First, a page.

Science
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ThebreakthroughLuuk de Boer

A witness as an external pair of eyes

Photo by Reyer Boxem
Academic research seldom has swift results. This series is about that moment the puzzle pieces do fall into place. Part 5: Legal scholar Luuk de Boer discovered why witnesses are so important to the law in a French classroom.
4 December om 11:03 uur.
Laatst gewijzigd op 4 December 2023
om 11:04 uur.
December 4 at 11:03 AM.
Last modified on December 4, 2023
at 11:04 AM.
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Door Rob van der Wal

4 December om 11:03 uur.
Laatst gewijzigd op 4 December 2023
om 11:04 uur.
Avatar photo

By Rob van der Wal

December 4 at 11:03 AM.
Last modified on December 4, 2023
at 11:04 AM.

When Luuk de Boer spontaneously attended a class by renowned French lawyer Alain Supiot in Paris, everything suddenly made sense. He finally understood the role of witnesses in the field of law. ‘When Supiot started to speak, I had this moment of hyperfocus.’

His research on the role of witnesses started with something small. ‘I found several contracts from antiquity that were signed by a witness’, the assistant professor of law says. ‘Whenever someone bought a house, there were sometimes ten people in attendance to confirm the sale by signing the contract. If there were ever any conflicts about the sale, these witnesses could be called on.’

He found more witnesses as his research progressed: someone making a report in court, for example, or someone acting as a witness during a wedding. Witnesses even have an important place in mythology. ‘Take the blind witness Homer in ancient Greece, for instance’, says De Boer. ‘The story goes that he was given the gift of precognition in return for his blindness. That makes him the perfect witness in the Trojan war.’

Connection

Professional literature separates the various types of witnesses, he says. ‘But that is too practical and isolated. I wanted to know the connection between the witness who signs a contract and the witness who stands up in court. I felt like there was something that covered them all.’

The conundrum plagued De Boer for a long time, until he decided to attend a lecture by Supiot, one of the most influential legal experts in the world. He was a little late and had only just sat down when Supiot started to speak. ‘He said the law could be considered a third person. That’s when the penny dropped for me: witnesses are third persons in all cases. They have to ensure that people keep their promises. Like a pair of external eyes for the judge, or a witness during a wedding.’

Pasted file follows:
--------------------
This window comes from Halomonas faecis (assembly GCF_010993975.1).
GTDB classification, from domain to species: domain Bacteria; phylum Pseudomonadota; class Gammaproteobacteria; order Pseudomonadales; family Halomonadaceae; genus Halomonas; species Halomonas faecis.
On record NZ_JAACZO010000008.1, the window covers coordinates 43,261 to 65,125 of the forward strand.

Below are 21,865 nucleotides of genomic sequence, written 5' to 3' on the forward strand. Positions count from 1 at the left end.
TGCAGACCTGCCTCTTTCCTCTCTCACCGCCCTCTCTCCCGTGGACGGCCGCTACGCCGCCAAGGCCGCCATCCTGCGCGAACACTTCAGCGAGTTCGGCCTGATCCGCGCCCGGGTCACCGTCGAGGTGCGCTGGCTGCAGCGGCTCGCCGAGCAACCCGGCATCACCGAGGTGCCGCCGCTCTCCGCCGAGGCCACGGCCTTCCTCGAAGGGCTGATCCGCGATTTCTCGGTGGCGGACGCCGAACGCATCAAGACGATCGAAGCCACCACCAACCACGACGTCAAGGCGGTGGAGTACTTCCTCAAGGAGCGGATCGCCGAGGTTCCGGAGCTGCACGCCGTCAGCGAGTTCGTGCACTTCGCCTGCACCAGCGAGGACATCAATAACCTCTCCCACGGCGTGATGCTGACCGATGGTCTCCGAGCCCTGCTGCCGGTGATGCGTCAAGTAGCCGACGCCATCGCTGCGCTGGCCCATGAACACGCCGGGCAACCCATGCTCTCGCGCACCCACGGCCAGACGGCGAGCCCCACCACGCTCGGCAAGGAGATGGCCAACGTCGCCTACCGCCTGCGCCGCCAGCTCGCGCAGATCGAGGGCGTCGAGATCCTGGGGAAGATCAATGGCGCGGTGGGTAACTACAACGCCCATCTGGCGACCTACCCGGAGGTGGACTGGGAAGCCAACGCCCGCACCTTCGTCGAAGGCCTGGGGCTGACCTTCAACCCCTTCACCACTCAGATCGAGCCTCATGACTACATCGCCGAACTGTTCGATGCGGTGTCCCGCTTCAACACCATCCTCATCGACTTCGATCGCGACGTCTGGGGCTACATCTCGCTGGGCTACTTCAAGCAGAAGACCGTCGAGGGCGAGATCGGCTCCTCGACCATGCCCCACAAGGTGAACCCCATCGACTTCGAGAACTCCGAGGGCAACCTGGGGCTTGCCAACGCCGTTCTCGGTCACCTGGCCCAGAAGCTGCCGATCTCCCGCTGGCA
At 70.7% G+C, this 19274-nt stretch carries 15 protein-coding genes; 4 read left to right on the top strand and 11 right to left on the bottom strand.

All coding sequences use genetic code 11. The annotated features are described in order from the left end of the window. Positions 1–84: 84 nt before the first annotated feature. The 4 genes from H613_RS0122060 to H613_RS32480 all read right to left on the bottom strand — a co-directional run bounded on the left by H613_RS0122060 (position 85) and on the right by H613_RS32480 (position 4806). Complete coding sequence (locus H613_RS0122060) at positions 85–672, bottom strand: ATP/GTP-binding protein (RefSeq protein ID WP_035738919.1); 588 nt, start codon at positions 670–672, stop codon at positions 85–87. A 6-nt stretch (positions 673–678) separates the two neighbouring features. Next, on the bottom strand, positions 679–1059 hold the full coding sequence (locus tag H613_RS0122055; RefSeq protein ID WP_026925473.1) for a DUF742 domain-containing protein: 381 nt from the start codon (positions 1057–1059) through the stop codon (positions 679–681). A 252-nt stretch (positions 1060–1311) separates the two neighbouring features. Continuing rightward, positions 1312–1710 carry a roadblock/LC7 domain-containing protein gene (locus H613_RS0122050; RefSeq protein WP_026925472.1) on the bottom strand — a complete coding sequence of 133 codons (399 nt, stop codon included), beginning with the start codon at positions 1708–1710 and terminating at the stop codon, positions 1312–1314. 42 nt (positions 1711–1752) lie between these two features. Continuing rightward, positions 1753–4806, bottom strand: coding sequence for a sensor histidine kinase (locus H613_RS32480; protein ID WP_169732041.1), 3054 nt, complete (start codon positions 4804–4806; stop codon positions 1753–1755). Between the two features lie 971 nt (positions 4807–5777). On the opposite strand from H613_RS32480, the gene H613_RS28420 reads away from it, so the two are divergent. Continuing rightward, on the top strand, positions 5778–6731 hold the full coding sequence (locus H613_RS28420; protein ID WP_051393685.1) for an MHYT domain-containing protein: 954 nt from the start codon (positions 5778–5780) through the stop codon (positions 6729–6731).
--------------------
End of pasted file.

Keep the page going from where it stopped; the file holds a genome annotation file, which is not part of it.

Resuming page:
It truly felt like a breakthrough. ‘After one or two sentences, I understood what Supiot was talking about, and a few sentences later, the true meaning of his words came to me. I spent the rest of the lecture listening to him, in awe.’

Foundation

Back home, De Boer immediately turned to his books to try and make the connection between various witnesses from history. ‘I was trying to look for anything that would poke holes in my theory, but I couldn’t find any. I still feel like the concept of witnesses as a third person that oversees everything holds water.’

Although that doesn’t mean that everyone in the law community immediately accept his ideas. ‘If I tell them that witnesses should be one of the foundations of the legal process, legal theorists always call me crazy. But once I explain it they’re usually open to the idea.’

Better idea

His discovery has a larger purpose, says De Boer. ‘For years, people pretty much ignored the role of witnesses. Now, we have a better idea of the function that a witness at a wedding serves or what a notary means to a cadastral agency. People don’t always realise that you could get into trouble if you don’t have that person.

De Boer is putting the final touches on the definitive book that’s part of his dissertation. He hasn’t spoken to his inspiration Supiot since he made his discovery. ‘When you’re writing a dissertation, you never think your discovery will have much impact. But now that it looks like it will, I might have to thank him sometime after all.’

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